DfT's no-deal ferry contracts were lawful, insists Grayling
The Transport Select Committee was told there was “no lawful basis” to use emergency powers to award contracts worth millions without an open tender.
Transport secretary Chris Grayling has said he “stands by” his department’s decision to use emergency powers to award more than £100m in post-Brexit ferry contracts, denying allegations that the process may have been unlawful.
Grayling was forced to once again defend the decision to award the three contracts – which included the now-infamous deal with Seaborne Freight, a company that owns no ferries – without an open tender after the Transport Select Committee pressed him to respond to allegations of wrongdoing.
The committee asked Grayling to consider claims that his department should have foreseen that the UK could leave the EU without a withdrawal agreement, and was therefore not justified in rushing through the procurement process without an open tender.
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Grayling told the committee in a letter published yesterday: “The department stands by the award of these contracts as a responsible measure to secure capacity in the public interest in conditions of extreme urgency."
Earlier this month Grayling said DfT had used an “accelerated competitive process” to award more than £100m in contracts to three freight companies to operate ferries in the event of a no-deal Brexit. This was done under Regulation 32 of the Public Contracts Regulations 2015, which allows public bodies to procure services without prior publication when an unforeseen event means there is no time to carry out a full procurement process.
But transport committee chair Lilian Greenwood pressed Grayling for a more detailed explanation after the committee received two letters alleging theuse of the procurement terms was not justified. Greenwood had already written to Grayling on 7 January with 22 questions about the department’s handling of the contracts.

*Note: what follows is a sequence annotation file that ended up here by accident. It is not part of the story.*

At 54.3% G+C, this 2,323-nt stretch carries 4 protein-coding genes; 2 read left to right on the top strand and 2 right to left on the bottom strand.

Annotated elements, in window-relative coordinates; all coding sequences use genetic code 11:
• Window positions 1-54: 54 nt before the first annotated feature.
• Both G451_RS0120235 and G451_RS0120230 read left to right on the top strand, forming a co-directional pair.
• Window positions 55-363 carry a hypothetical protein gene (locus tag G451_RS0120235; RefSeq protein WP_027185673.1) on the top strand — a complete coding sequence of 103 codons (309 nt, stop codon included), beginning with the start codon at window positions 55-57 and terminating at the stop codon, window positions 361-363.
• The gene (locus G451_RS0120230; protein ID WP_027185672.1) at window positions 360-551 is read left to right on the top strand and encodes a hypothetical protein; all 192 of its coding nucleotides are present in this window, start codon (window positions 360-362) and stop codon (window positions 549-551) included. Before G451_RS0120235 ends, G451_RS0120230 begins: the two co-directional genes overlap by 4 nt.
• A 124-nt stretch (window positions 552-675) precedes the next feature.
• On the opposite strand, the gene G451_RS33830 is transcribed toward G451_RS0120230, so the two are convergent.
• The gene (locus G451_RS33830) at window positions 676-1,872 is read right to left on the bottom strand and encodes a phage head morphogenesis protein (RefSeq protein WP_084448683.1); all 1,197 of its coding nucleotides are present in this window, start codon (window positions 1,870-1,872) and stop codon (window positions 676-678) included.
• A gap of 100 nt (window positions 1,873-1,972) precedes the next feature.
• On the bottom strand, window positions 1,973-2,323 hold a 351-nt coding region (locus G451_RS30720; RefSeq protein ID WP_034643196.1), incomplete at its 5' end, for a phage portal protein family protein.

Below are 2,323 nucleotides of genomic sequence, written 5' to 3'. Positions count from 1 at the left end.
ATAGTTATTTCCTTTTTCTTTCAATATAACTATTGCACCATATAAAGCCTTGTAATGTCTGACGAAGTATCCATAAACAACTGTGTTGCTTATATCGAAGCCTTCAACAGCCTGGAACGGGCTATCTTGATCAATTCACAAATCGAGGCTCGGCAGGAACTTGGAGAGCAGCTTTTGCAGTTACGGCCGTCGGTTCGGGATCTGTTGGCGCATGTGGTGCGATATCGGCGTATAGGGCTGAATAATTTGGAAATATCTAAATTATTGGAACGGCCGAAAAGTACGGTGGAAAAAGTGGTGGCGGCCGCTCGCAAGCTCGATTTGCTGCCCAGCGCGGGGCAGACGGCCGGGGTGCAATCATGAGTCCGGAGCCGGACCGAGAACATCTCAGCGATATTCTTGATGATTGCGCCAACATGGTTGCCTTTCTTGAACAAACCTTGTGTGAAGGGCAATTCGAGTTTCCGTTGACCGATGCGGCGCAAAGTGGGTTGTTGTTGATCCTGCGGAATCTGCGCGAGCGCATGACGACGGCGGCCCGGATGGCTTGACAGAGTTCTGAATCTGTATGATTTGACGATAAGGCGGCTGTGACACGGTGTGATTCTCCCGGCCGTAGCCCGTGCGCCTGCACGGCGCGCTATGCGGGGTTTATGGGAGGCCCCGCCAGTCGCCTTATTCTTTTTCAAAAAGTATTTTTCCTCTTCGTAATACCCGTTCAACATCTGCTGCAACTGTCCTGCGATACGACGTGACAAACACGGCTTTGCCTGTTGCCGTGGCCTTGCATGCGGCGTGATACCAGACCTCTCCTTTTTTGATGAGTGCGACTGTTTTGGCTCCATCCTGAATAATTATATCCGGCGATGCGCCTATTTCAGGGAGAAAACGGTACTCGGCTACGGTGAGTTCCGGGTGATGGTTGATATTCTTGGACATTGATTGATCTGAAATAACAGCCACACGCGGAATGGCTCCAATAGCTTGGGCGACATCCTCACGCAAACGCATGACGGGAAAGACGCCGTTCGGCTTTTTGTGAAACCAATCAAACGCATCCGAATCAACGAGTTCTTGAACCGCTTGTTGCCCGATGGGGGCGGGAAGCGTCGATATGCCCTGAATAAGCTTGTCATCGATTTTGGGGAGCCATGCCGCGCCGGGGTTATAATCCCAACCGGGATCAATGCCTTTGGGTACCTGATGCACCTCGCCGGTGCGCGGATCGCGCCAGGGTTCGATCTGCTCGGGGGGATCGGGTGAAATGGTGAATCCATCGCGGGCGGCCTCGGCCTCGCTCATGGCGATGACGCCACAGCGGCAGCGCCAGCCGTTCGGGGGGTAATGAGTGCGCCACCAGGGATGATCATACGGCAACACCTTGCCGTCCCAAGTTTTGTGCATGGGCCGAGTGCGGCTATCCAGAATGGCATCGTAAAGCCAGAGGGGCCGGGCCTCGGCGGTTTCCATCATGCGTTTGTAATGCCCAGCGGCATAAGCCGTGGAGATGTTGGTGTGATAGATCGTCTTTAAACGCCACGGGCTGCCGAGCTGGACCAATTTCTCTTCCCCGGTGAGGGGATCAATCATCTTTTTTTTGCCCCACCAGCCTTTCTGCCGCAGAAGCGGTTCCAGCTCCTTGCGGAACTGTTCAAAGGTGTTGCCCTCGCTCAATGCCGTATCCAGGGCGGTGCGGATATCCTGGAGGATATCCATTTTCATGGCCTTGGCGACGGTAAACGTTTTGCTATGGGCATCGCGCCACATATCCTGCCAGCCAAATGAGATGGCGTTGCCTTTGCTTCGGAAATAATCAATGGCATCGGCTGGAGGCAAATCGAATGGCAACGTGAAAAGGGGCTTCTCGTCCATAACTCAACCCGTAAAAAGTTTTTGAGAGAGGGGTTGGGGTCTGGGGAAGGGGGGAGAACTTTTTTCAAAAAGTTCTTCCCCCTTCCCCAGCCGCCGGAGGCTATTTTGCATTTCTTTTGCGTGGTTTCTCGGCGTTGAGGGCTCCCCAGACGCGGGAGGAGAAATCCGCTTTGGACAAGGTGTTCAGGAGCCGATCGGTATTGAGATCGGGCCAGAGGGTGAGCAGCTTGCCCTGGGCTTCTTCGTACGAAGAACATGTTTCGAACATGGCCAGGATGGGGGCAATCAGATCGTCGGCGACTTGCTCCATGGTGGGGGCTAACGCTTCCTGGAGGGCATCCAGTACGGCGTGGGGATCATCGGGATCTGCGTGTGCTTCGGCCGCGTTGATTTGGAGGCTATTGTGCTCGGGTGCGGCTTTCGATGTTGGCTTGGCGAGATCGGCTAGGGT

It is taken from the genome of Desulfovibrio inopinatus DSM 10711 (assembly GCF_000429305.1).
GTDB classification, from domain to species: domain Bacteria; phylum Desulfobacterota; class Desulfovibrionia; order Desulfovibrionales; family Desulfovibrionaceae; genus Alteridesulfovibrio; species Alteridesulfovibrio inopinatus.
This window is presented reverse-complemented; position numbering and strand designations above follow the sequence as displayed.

One submission from Andrew Watt claimed there was “no lawful basis” for DfT to award the contracts without prior publication. He said it had been apparent since 29 March 2017 - the date on which prime minister Theresa May triggered Article 50, beginning the Brexit process - that the UK could leave the EU without a deal.
“The Department for Transport’s claim that a ‘no deal’ Brexit is unforeseeable appears to me to be entirely spurious and visibly dishonest,” he said.
Watt urged the transport committee to seek further evidence on whether or not the manner in which the contracts were awarded was justified. He also wrote to both Grayling and May to express “grave concern” that the awarding of the contracts may have been unlawful.
A second submission from Albert Sanchez-Graells, a reader in economic law at the University of Bristol Law School and a former member of the European Commission Stakeholder Expert Group on Public Procurement, said the awarding of the three ferry contracts raised “illegality concerns”.
He said the regulations did not apply in the case of the ferry contracts because there had been time for DfT “to comply with the 60 calendar days’ time limit required by alternative, transparent competitive procedures with negotiation”.
In his reply to Greenwood’s letter on 24 January, Grayling said he noted the “detailed points” raised in the two letters but insisted there had been “unexpected and unforeseeable limitations on the extent to which the market had to date been able to respond to the risk of no-deal by putting in place contingency plans to prepare for this scenario”.
Grayling also denied that the contract contravened State Aid rules – a concern raised both by Greenwood and by the two submissions to the transport committee.
Commenting on Grayling’s response to her letters, Greenwood said the transport secretary had failed to provide satisfactory responses to concerns about the contracts. “It seems extraordinary to me that the government’s response fails both to provide any additional insight into why the department used emergency powers in the award of the contracts, and to respond to the substance of our questions about the department’s process for securing them,” she said, adding that Grayling had not taken them opportunity to “put the record straight”.
“This cursory reply is no way to respond to the committee’s efforts to scrutinise the government’s decision to use emergency powers to award contracts worth hundreds of millions of pounds,” she said.
The Transport Select Committee had called for clearer oversight of rail timetabling changes
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